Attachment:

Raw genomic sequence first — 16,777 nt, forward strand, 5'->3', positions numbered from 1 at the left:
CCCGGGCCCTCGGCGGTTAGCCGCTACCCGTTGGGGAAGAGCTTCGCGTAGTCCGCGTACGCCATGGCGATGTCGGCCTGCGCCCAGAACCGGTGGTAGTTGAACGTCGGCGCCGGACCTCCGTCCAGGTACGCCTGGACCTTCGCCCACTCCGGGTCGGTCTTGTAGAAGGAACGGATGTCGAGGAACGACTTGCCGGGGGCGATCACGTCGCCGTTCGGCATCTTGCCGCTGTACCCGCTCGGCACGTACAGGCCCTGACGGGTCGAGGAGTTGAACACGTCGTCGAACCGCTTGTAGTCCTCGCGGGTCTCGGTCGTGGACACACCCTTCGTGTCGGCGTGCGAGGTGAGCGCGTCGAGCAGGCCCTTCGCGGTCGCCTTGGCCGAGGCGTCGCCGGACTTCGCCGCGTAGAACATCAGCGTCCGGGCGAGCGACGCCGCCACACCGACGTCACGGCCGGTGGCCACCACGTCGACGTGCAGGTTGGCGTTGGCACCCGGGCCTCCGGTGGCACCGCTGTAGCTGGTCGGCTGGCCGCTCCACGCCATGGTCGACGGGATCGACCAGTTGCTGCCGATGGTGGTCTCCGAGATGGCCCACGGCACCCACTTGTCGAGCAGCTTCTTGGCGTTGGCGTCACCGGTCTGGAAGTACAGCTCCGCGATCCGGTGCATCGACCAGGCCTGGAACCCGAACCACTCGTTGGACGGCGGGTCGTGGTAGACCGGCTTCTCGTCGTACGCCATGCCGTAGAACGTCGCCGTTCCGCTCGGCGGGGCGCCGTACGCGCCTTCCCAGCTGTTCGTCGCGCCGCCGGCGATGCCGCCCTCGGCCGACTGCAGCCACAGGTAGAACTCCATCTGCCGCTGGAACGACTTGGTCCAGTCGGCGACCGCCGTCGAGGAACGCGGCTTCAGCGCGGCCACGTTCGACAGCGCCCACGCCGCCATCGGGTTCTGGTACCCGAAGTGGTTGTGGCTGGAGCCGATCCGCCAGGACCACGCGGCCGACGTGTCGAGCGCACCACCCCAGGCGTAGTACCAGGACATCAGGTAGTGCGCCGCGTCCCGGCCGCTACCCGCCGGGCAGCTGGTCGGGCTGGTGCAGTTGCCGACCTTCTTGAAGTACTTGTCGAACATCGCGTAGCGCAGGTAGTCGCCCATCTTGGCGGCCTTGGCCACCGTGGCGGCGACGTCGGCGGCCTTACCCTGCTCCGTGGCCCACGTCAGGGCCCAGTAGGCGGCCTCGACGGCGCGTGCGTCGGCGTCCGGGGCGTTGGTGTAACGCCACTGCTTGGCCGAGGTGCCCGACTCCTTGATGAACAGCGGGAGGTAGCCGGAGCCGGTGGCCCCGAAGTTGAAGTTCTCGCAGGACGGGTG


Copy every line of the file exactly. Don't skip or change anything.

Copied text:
Raw genomic sequence first — 16,777 nt, forward strand, 5'->3', positions numbered from 1 at the left:
CCCGGGCCCTCGGCGGTTAGCCGCTACCCGTTGGGGAAGAGCTTCGCGTAGTCCGCGTACGCCATGGCGATGTCGGCCTGCGCCCAGAACCGGTGGTAGTTGAACGTCGGCGCCGGACCTCCGTCCAGGTACGCCTGGACCTTCGCCCACTCCGGGTCGGTCTTGTAGAAGGAACGGATGTCGAGGAACGACTTGCCGGGGGCGATCACGTCGCCGTTCGGCATCTTGCCGCTGTACCCGCTCGGCACGTACAGGCCCTGACGGGTCGAGGAGTTGAACACGTCGTCGAACCGCTTGTAGTCCTCGCGGGTCTCGGTCGTGGACACACCCTTCGTGTCGGCGTGCGAGGTGAGCGCGTCGAGCAGGCCCTTCGCGGTCGCCTTGGCCGAGGCGTCGCCGGACTTCGCCGCGTAGAACATCAGCGTCCGGGCGAGCGACGCCGCCACACCGACGTCACGGCCGGTGGCCACCACGTCGACGTGCAGGTTGGCGTTGGCACCCGGGCCTCCGGTGGCACCGCTGTAGCTGGTCGGCTGGCCGCTCCACGCCATGGTCGACGGGATCGACCAGTTGCTGCCGATGGTGGTCTCCGAGATGGCCCACGGCACCCACTTGTCGAGCAGCTTCTTGGCGTTGGCGTCACCGGTCTGGAAGTACAGCTCCGCGATCCGGTGCATCGACCAGGCCTGGAACCCGAACCACTCGTTGGACGGCGGGTCGTGGTAGACCGGCTTCTCGTCGTACGCCATGCCGTAGAACGTCGCCGTTCCGCTCGGCGGGGCGCCGTACGCGCCTTCCCAGCTGTTCGTCGCGCCGCCGGCGATGCCGCCCTCGGCCGACTGCAGCCACAGGTAGAACTCCATCTGCCGCTGGAACGACTTGGTCCAGTCGGCGACCGCCGTCGAGGAACGCGGCTTCAGCGCGGCCACGTTCGACAGCGCCCACGCCGCCATCGGGTTCTGGTACCCGAAGTGGTTGTGGCTGGAGCCGATCCGCCAGGACCACGCGGCCGACGTGTCGAGCGCACCACCCCAGGCGTAGTACCAGGACATCAGGTAGTGCGCCGCGTCCCGGCCGCTACCCGCCGGGCAGCTGGTCGGGCTGGTGCAGTTGCCGACCTTCTTGAAGTACTTGTCGAACATCGCGTAGCGCAGGTAGTCGCCCATCTTGGCGGCCTTGGCCACCGTGGCGGCGACGTCGGCGGCCTTACCCTGCTCCGTGGCCCACGTCAGGGCCCAGTAGGCGGCCTCGACGGCGCGTGCGTCGGCGTCCGGGGCGTTGGTGTAACGCCACTGCTTGGCCGAGGTGCCCGACTCCTTGATGAACAGCGGGAGGTAGCCGGAGCCGGTGGCCCCGAAGTTGAAGTTCTCGCAGGACGGGTG